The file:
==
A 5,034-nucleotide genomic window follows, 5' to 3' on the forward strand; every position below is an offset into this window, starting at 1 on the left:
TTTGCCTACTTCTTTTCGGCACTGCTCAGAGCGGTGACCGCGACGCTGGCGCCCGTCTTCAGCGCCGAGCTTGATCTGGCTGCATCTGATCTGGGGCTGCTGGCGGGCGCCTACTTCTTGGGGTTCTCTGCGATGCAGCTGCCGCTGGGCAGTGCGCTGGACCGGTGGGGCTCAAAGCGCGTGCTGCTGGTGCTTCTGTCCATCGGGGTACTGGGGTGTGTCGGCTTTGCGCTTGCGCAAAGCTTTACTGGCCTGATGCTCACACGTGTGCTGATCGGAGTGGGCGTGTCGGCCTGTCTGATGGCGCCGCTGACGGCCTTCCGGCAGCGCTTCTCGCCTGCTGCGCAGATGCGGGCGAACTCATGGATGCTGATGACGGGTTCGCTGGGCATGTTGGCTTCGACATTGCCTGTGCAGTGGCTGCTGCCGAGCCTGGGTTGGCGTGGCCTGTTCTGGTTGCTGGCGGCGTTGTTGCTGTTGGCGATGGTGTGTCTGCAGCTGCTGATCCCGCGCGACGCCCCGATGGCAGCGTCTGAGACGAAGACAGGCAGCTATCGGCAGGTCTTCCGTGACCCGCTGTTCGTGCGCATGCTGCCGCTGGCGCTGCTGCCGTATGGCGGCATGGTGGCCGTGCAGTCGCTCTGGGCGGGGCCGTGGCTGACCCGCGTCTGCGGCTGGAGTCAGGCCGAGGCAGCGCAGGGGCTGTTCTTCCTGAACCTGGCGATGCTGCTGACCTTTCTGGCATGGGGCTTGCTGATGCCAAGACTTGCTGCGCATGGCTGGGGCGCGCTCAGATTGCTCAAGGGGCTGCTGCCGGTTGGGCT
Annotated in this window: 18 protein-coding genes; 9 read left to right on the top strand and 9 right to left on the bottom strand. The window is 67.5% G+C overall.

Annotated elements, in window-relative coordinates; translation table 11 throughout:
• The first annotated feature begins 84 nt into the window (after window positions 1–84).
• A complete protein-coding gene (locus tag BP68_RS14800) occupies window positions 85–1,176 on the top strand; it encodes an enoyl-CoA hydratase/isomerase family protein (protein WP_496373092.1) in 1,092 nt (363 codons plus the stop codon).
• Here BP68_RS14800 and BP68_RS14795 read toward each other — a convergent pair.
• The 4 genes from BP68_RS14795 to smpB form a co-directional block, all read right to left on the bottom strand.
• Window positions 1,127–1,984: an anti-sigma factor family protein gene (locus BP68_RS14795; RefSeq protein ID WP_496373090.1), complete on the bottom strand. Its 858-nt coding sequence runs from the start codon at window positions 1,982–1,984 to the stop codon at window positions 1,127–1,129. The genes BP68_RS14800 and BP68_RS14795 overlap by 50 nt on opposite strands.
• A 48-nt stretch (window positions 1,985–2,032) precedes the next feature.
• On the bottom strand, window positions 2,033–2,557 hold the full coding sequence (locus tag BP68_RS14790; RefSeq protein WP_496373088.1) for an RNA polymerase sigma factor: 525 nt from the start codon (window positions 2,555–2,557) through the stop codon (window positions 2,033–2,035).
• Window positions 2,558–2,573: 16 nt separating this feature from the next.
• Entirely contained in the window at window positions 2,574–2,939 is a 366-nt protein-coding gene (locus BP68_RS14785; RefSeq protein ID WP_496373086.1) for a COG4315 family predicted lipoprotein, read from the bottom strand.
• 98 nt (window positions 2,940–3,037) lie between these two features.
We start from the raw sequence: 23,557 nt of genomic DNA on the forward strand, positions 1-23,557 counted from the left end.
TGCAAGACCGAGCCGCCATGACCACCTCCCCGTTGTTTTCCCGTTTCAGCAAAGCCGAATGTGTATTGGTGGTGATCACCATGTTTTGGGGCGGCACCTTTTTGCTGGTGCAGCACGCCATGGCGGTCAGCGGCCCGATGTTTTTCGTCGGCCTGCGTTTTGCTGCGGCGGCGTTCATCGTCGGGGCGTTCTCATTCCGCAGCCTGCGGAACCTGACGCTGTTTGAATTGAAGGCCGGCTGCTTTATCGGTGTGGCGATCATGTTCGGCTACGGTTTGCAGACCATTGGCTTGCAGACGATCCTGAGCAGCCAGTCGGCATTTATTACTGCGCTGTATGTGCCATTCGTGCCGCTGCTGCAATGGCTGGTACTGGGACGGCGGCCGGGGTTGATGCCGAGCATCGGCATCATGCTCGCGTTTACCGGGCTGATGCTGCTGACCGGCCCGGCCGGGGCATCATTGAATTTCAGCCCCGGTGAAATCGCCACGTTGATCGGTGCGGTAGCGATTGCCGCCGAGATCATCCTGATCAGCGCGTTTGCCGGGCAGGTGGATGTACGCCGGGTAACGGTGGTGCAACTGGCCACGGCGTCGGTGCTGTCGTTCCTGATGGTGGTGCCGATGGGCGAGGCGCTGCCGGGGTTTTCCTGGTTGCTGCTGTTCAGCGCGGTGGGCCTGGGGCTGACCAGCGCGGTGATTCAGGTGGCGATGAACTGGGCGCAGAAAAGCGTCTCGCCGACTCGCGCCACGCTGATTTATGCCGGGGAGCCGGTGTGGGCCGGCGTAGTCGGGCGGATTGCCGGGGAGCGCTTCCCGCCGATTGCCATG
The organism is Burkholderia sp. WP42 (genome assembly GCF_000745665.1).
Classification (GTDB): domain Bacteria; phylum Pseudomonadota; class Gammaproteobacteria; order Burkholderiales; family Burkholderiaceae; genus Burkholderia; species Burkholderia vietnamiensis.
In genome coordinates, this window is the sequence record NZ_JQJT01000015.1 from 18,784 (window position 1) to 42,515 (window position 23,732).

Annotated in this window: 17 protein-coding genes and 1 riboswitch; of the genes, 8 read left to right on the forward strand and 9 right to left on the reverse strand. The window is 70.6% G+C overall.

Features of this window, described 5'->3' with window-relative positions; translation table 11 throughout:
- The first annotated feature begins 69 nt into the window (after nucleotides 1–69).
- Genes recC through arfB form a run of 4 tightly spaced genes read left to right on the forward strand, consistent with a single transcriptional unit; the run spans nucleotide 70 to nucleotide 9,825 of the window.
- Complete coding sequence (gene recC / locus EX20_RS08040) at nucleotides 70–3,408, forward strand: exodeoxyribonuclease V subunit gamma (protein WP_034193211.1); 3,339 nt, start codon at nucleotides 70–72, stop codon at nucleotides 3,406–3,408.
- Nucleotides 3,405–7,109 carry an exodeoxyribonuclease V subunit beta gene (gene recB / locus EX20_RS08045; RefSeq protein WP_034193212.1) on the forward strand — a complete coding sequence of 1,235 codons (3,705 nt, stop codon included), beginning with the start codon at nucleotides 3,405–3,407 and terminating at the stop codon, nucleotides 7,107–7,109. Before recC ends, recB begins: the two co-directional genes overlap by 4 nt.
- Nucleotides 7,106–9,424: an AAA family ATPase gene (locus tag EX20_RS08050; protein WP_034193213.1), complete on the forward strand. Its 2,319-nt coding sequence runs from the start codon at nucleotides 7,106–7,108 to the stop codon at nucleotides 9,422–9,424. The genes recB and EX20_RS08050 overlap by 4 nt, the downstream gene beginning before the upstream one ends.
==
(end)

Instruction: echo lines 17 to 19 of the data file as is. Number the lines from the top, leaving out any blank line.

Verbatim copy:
The organism is Burkholderia sp. WP42 (genome assembly GCF_000745665.1).
Classification (GTDB): domain Bacteria; phylum Pseudomonadota; class Gammaproteobacteria; order Burkholderiales; family Burkholderiaceae; genus Burkholderia; species Burkholderia vietnamiensis.
In genome coordinates, this window is the sequence record NZ_JQJT01000015.1 from 18,784 (window position 1) to 42,515 (window position 23,732).